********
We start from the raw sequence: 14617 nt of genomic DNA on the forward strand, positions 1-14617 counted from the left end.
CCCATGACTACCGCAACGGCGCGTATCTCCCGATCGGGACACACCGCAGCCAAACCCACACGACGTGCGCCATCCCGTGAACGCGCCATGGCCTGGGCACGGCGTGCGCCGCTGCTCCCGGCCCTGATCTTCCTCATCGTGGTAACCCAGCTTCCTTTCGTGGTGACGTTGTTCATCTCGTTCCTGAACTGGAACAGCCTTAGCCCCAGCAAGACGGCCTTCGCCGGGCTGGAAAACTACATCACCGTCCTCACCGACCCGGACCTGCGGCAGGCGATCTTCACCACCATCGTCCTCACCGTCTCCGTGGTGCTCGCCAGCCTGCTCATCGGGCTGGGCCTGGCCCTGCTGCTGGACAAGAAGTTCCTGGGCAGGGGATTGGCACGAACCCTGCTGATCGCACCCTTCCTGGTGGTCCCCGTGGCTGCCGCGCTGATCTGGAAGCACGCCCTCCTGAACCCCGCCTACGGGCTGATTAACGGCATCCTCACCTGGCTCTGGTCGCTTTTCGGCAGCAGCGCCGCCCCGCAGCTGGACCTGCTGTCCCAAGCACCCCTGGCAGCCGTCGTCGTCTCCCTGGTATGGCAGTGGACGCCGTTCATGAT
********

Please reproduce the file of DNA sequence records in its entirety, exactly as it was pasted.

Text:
We start from the raw sequence: 14617 nt of genomic DNA on the forward strand, positions 1-14617 counted from the left end.
CCCATGACTACCGCAACGGCGCGTATCTCCCGATCGGGACACACCGCAGCCAAACCCACACGACGTGCGCCATCCCGTGAACGCGCCATGGCCTGGGCACGGCGTGCGCCGCTGCTCCCGGCCCTGATCTTCCTCATCGTGGTAACCCAGCTTCCTTTCGTGGTGACGTTGTTCATCTCGTTCCTGAACTGGAACAGCCTTAGCCCCAGCAAGACGGCCTTCGCCGGGCTGGAAAACTACATCACCGTCCTCACCGACCCGGACCTGCGGCAGGCGATCTTCACCACCATCGTCCTCACCGTCTCCGTGGTGCTCGCCAGCCTGCTCATCGGGCTGGGCCTGGCCCTGCTGCTGGACAAGAAGTTCCTGGGCAGGGGATTGGCACGAACCCTGCTGATCGCACCCTTCCTGGTGGTCCCCGTGGCTGCCGCGCTGATCTGGAAGCACGCCCTCCTGAACCCCGCCTACGGGCTGATTAACGGCATCCTCACCTGGCTCTGGTCGCTTTTCGGCAGCAGCGCCGCCCCGCAGCTGGACCTGCTGTCCCAAGCACCCCTGGCAGCCGTCGTCGTCTCCCTGGTATGGCAGTGGACGCCGTTCATGAT